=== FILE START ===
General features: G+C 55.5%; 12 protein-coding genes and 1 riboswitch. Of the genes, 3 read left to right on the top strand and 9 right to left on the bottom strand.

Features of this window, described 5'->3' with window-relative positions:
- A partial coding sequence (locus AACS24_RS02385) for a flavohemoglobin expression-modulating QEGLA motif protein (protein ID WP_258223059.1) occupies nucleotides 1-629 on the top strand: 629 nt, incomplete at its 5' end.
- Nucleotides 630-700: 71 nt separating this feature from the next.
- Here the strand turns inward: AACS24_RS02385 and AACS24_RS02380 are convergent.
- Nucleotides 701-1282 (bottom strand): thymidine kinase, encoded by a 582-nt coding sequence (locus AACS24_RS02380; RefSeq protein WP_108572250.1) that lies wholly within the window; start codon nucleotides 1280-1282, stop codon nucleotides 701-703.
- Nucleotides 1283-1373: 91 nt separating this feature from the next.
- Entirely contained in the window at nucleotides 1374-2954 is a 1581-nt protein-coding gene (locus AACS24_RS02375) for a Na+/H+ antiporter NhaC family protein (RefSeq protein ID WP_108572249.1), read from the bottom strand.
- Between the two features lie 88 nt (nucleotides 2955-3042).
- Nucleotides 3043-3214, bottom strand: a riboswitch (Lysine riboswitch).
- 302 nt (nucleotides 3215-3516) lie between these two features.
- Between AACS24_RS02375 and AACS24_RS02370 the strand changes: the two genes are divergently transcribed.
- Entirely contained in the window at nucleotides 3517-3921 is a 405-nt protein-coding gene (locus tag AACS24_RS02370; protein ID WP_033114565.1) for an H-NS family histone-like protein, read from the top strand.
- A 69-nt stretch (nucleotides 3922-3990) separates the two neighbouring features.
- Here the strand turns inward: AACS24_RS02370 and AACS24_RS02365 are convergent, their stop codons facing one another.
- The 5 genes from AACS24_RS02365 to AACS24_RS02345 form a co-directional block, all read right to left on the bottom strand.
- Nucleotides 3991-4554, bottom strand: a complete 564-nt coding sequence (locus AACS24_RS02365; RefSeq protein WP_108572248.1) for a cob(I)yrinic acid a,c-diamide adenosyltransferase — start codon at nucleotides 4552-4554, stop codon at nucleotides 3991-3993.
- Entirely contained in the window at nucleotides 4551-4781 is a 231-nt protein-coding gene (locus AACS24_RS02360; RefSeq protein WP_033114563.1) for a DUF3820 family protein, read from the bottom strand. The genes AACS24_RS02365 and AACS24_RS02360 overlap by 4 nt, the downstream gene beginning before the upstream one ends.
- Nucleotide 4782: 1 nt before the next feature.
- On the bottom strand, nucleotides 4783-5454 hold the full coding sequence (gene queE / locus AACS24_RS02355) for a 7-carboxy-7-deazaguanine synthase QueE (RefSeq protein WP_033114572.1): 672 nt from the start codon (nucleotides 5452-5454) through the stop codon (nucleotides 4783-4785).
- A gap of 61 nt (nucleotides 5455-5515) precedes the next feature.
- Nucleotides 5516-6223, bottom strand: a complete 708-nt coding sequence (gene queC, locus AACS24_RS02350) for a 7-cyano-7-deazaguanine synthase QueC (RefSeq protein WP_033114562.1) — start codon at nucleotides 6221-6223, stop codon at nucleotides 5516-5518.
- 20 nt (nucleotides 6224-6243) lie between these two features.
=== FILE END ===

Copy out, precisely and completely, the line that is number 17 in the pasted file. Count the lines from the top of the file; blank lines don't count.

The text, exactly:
- Nucleotides 3991-4554, bottom strand: a complete 564-nt coding sequence (locus AACS24_RS02365; RefSeq protein WP_108572248.1) for a cob(I)yrinic acid a,c-diamide adenosyltransferase — start codon at nucleotides 4552-4554, stop codon at nucleotides 3991-3993.